No comment necessary.

Completing the process

I posted yesterday about some of the important considerations which were apparently left out of the Vicq committee's report on business taxes. Following up on that post, while the CCPA position as to the viability of Vicq's recommendations seems entirely right, I can't agree with the conclusion that the result is that the government should avoid acting on the report pending (at the very least) a solid resolution to the national equalization issue.

Before I get to that argument, however, I'll note another problem which appears from the list of submissions which is highlighted in the outcome.

The CCPA paper notes that the committee's proposals generally favour existing holders of capital in Saskatchewan while doing little to encourage further investment. That result shouldn't be surprising given that most of the entities making submissions fell into the former class...while of course somebody merely considering potential investments wouldn't likely go to the effort of making submissions to the Vicq committee, nor necessarily even be aware of the committee's existence. To the extent that one accepts that the goal of business tax policy should be to encourage further investment, the process was thus unfortunately aimed at people other than those who should have been foremost in the committee's thinking.

There are thus serious concerns that the committee may not have been aimed in the right direction to begin with, and may have neglected some important issues along the way.

That said, the consultation process has run its course, and the effective question now is whether the government will follow through on the implicit commitment that it made to the business community when it got the process started. The Vicq committee was the Calvert government's main reward to the business community based on the province's improved financial situation. To ignore the recommendations would only encourage the (albeit inaccurate) preconception that the Saskatchewan NDP is unfriendly to business...and that perception is both politically harmful to the NDP, and economically harmful to the province.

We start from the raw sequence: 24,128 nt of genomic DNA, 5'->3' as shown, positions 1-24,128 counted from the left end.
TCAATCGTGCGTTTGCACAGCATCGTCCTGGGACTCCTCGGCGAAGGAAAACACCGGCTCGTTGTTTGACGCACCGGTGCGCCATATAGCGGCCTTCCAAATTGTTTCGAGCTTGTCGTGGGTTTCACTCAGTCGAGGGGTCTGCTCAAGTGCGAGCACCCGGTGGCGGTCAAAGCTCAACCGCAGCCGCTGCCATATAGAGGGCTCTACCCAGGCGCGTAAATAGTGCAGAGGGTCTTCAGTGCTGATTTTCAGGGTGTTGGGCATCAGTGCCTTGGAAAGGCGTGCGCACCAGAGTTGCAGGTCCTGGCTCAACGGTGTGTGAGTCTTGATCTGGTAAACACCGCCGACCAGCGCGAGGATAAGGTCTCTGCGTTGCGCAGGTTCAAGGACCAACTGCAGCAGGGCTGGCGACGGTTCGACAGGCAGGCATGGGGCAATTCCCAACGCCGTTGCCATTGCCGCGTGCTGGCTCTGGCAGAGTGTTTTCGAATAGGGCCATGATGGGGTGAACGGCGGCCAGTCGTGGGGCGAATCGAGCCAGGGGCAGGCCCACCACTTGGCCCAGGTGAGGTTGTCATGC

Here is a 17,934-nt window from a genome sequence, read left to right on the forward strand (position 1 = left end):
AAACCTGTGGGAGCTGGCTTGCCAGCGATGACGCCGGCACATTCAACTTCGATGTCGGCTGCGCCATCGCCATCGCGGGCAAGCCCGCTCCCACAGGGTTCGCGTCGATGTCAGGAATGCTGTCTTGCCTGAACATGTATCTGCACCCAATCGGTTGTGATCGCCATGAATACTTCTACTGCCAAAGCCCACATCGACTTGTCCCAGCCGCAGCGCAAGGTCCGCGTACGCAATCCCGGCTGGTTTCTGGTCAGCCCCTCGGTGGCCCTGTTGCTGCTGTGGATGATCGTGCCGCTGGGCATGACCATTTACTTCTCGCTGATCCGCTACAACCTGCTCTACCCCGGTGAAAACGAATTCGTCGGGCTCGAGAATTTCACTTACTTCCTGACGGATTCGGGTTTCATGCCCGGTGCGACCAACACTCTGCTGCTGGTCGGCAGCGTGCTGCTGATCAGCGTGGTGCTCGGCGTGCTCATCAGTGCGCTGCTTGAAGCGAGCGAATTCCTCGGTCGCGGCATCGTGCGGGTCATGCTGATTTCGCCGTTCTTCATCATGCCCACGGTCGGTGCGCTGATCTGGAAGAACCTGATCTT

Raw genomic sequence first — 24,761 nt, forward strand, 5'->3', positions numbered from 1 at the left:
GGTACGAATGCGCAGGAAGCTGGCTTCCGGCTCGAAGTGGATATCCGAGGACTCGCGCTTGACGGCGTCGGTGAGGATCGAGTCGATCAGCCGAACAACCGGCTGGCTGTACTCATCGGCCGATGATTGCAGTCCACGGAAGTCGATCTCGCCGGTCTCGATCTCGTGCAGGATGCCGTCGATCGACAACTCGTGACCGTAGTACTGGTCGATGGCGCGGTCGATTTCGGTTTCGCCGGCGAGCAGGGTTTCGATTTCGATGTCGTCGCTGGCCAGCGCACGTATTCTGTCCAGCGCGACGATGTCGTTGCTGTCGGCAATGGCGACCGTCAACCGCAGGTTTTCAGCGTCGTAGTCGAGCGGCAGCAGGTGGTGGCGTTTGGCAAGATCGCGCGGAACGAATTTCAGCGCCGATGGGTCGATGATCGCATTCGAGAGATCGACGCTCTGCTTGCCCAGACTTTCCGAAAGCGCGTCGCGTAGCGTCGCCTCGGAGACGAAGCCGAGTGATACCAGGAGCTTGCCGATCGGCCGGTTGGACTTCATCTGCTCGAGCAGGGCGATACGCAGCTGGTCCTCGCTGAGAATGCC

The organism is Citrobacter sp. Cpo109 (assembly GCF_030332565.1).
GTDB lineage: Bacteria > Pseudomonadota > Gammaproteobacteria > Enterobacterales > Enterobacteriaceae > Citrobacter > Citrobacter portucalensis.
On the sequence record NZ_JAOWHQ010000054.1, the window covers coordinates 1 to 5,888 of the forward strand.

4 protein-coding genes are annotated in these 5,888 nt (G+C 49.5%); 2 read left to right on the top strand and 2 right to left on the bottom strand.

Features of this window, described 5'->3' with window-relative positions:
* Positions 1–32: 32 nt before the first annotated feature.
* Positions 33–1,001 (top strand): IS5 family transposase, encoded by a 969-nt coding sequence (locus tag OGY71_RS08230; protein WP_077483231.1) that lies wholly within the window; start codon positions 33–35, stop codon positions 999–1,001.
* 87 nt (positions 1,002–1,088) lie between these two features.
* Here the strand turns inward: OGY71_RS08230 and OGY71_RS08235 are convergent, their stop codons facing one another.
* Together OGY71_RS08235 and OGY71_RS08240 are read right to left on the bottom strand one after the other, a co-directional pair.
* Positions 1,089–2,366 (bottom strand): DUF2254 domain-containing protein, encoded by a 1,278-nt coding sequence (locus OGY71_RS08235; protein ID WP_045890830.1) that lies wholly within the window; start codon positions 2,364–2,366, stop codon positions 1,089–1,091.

I'll grant that I'd like to see at least some effort to get the business community onside with a moderated approach - i.e. rather than eliminating the Corporate Capital Tax entirely, instead lowering the rate to .3% (which appears to be the national standard) so as to avoid any artificial equalization disadvantage, while also offering an investment credit on the remaining amount as proposed by the CCPA. And I'd hope that most businesses looking at the best interests of the province (and particularly those planning to invest further) would be willing to work with that type of structure.

But if it isn't possible to build a new consensus before the March budget, then better to implement the Vicq recommendations than to kick the can down the road. I certainly can't agree with a tactic of holding off on any action until the completion of a federal report; the Libs' habit of studying issues to death is bad enough when it isn't also holding up provincial action, and equalization doesn't seem to be an issue that'll be resolved anytime soon even once the current report is completed.

For the future, hopefully similar committees will be designed to ensure that concerns such as the CCPA's are taken into account. Similarly, I have to hope that the CCPA and other organizations will make future submissions ahead of time to ensure that a better outcome is reached. For this time, however, the process has run its course, and the Vicq conclusions should be implemented unless there's sufficient business agreement to support a better policy.

Thursday, December 15, 2005


Apparently the one major check on the leaders' ability to simply spout off their platforms in the debate was the structure of the questions. And while the better traps were set for Harper (especially question 6), it's Martin who seems to have been caught:
In response to a question from a concerned citizen on the Acadian Peninsula about young workers leaving the region, Paul Martin pointed to the booming aerospace and auto sector.

There are no aerospace or auto plants in the Acadian Peninsula.

The other side

Lest anybody get the impression that the Vicq commission report is uncontroversial, a friend who writes for the Canadian Centre for Policy Alternatives points out some problems:
First,...different tax reforms would achieve superior results at less cost than the Committee’s recommendations. Second,...the public funds raised by business taxes are needed for economic-development initiatives and other important social priorities...

Because Equalization could be important to Saskatchewan’s business taxes, the provincial government should not commit to specific reforms in its March 2006 budget. Instead, the Government of Saskatchewan should wait for the spring 2006 report of the Expert Panel on Equalization and the Government of Canada’s response to it. More fundamentally, the provincial government must question whether corporate-tax cuts, as opposed to tax credits or public programs, are the most cost-effective way to increase investment in Saskatchewan.
The entire article is worth a read, as it seems pretty clear that the Vicq committee didn't consider some important possibilities. That's particularly problematic with regard to the equalization issues when these were explicitly part of the committee's mandate.